Return on education is a key priority for state governments, Pat Donachie writes for Education Dive.
In recent years, declining state revenues and a focus on other public policy issues has made higher education funding a challenge, according to Dustin Weedin, a senior policy analyst at a recent webinar co-hosted by the National Conference of State Legislatures (NCSL). Other co-hosts included the American Association of State Colleges and Universities (AASCU), the Education Commission of the States (ECS).
But despite budgetary issues, colleges and legislatures still have to work together to tackle some of the pressing issues facing today's students, Pat Donachie writes. Here are the higher ed issues that state legislatures are focused on during the 2017-2018 school year:
Neal Holly, the assistant director of the Workforce Development Institute at ECS, notes that workforce development has driven some of the more successful financial aid efforts, including the free tuition movement sweeping across the country. As an example of a more targeted allocation, Holly points to the governor of Florida's approval of $85 million for job training programs at local public colleges. Workforce development will continue to be an area of interest for state legislatures and other branches of state government, he argues.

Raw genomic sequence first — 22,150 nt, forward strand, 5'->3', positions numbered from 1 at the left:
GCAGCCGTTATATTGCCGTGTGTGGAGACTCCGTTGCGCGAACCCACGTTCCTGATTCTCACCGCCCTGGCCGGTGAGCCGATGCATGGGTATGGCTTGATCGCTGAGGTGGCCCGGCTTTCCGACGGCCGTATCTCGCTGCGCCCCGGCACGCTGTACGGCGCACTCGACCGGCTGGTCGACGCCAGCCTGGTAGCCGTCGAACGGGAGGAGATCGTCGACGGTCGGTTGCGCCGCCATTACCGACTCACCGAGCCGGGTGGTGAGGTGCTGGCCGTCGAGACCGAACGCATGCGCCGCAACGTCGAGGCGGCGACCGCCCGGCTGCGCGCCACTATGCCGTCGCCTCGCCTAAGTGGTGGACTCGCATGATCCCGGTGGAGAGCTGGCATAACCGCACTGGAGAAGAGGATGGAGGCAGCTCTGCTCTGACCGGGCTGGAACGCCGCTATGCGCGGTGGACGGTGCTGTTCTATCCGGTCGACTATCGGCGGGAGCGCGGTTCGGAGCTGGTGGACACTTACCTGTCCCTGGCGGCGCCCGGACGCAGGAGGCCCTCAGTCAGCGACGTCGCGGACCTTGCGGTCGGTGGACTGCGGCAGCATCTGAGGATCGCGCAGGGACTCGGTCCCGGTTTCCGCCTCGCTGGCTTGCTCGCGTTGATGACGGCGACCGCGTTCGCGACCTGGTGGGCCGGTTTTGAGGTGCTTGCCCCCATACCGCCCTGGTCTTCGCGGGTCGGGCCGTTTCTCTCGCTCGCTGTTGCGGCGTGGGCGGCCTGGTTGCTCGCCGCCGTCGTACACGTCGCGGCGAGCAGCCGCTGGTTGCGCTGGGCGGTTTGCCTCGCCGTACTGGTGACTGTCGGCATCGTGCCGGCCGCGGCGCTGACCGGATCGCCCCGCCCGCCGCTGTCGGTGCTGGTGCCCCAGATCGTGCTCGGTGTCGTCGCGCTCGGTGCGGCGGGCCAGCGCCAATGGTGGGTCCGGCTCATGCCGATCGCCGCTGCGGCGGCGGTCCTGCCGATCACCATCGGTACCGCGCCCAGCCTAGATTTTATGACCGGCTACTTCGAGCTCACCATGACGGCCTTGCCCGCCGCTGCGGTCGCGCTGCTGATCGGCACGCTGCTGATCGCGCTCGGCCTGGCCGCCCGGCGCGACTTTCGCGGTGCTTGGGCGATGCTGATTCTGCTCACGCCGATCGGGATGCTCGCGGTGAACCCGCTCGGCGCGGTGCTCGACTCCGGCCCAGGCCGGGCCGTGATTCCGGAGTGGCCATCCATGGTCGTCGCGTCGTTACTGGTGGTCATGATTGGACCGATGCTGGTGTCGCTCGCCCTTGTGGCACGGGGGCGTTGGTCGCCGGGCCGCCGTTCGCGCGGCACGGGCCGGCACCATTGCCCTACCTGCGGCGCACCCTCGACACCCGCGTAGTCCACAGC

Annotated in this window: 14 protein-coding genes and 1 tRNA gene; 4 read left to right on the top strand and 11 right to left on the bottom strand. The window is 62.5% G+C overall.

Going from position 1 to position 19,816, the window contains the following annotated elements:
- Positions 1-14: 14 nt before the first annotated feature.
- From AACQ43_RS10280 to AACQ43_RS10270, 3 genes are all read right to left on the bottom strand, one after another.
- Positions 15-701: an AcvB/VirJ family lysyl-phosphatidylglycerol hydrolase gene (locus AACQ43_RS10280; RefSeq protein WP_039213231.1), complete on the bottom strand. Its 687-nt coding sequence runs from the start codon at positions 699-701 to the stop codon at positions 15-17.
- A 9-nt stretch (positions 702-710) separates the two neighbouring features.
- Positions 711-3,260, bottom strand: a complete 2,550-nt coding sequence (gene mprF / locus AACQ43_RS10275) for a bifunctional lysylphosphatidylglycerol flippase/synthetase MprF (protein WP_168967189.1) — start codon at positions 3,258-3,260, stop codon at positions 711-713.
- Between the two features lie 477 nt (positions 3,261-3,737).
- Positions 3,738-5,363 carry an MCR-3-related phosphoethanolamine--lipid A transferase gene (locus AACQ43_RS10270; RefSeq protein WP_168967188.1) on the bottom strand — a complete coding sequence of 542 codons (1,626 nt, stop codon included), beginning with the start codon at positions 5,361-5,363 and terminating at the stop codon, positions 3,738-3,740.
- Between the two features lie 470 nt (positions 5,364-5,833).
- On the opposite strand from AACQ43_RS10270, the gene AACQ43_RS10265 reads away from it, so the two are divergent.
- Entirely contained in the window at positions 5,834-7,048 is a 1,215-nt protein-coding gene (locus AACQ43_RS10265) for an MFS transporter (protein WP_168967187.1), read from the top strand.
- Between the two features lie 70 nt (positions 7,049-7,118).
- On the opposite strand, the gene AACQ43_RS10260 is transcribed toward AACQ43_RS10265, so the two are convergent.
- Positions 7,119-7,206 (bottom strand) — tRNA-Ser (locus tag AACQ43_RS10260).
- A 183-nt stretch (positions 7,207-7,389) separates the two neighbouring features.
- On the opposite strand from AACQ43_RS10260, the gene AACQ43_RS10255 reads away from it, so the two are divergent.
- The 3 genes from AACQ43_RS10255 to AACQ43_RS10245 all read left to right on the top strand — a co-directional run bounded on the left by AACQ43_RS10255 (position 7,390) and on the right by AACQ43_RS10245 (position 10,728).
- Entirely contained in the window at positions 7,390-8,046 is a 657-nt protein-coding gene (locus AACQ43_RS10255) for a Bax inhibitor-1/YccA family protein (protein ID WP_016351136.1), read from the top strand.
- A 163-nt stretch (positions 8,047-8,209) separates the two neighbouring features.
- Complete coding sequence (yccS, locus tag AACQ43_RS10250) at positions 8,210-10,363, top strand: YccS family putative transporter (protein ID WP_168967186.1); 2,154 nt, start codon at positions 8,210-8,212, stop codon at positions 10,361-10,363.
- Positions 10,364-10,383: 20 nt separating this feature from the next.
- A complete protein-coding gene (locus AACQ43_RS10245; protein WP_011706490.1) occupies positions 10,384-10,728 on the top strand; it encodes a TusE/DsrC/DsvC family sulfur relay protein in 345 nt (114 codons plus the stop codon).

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While the previous year has seen some of the lowest tuition increases since the recession, colleges have been increasingly negotiating with legislatures to keep tuition low in exchange for funding for subsequent years, according to Dylan Opalich, an assistant director of state relations and policy analysis with the AASCU. Keeping tuition as low as possible while at the same time keeping it out of political deals, if possible, will be key for colleges in the coming year, he says.
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States are taking a mixed approach to the issue of undocumented students, according to Tom Harnisch, the director of state relations for the AASCU. He points out that seven states have considered legislation that would forbid colleges from declaring themselves to be sanctuary campuses. However, eighteen states allow undocumented students to pay in-state tuition and other states have informally discussed similar measures.
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The past year has been filled with debates and legislative actions related to free speech on college campuses, Donachie writes. In one example, North Carolina drafted a bill that prohibited the state's colleges from creating free speech zones, he reports. Donachie argues that institutions in other states can expect their state lawmakers to continue voicing concerns, and he suggests colleges should be ready for legislation that could potentially take away some of their autonomy on the issue (Donachie, Education Dive, 9/29).
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